Politics and hypocrisy aside, the conceit underlying Turnbull’s argument is that the economic environment is now so extraordinarily different to that of the past that not merely does business have to be more agile and willing to take risks, but so does government. This sounds fine. Hell, as a former bureaucrat who endured the risk-aversion and process obsession of the Australian Public Service for over a decade, I’m all for a more nimble, innovative public sector, so sounding a caveat about this is personally a little counter-intuitive. But there are two problems.

First, when investors or businesses take risks, it’s investors and businesses that get hurt. Everyone involved has signed up to the deal — any private sector venture may conceivably go broke. When governments take risks, taxpayers get hurt, if it involves wasted money. The intangible asset self-assessment proposal in yesterday’s package, for example, may offer tax-avoidance opportunities for IP-based companies. And we all get hurt if it involves regulatory failures.

Turnbull’s proposals for less punitive bankruptcy laws — reducing from three years to one year the freeze on a bankrupt operating a business, enabling trading while insolvent under certain conditions — are already being flagged as opportunities for unscrupulous figures to game laws around phoenixing companies and ripping off suppliers and workers. All regulatory change can be gamed, of course, and current bankruptcy laws themselves are exploited by shonks and spivs, but the point is governments have much wider responsibilities than business when they take risks. Just ask the families of the victims of the crooks who exploited the Home Insulation Program.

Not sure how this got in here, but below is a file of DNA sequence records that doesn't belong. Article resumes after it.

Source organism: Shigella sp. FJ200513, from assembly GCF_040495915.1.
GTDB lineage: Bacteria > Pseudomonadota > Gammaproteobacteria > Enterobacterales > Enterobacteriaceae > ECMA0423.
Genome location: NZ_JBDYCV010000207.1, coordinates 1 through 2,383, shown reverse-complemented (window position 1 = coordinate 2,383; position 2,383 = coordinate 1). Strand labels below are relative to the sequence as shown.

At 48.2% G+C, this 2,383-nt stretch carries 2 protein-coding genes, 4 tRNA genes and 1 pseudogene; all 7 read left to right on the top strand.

Second, and this is more arcane, but important nonetheless, there is, it must be reluctantly acknowledged, a point to risk-aversion in the public service. This is traditionally contrasted with the demand for “responsiveness” from governments, who want public servants to enthusiastically implement their decisions without cavilling or quibbling, rather than a more traditional approach of offering ministers a sceptical take or raising issues that are likely to occur in implementation or outcomes. But enthusiasm, rather than scepticism, has its own risks. As Paul du Gay, one of the pre-eminent sociologists of bureaucracy wrote about the UK in 2011 :

“The political positivities flowing from this bureaucratic ethos derive in large part from its imperviousness to particular forms of enthusiasm … [T]his commitment … to behaving constitutionally, within the confines of their office, as servants of the state … precisely excludes enthusiasm for particular policies. As recent events in the UK have demonstrated, most notably, perhaps, those surrounding the decision to to war in Iraq, enthusiasm for a particular course of action, combined with impatience with due process and the minutiae of bureaucratic record-keeping, can have the gravest consequences … existing patterns had not been developed without practical reason … departing from them might have serious costs that necessitated careful consideration beforehand. In particular, seemingly banal, ‘old-fashioned’ forms of bureaucratic administration turned out to play an important role in constituting the political landscape.”

And if you want to see how that lesson played out in Australia, consider the policy chaos of the Rudd years, in which due process was chucked out the window in favour of a bunker-style command mentality.

All of du Gay’s observations apply equally to the idea that government itself must now be innovative, nimble, etc. When it comes the bureaucracy’s resistance to agility, it’s not the automatic negative that we all assume it to be. Process obsession, laborious and ritualistic implementation, over-the-top record-keeping, are the necessarily frustrating tools of democratic accountability and sound policy. Abandoning them in the quest for Government 2.0 will have costs that merit more consideration than can be obtained from some slogan-laden backdrops.

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Peter Fray
Peter Fray
Editor-in-chief of Crikey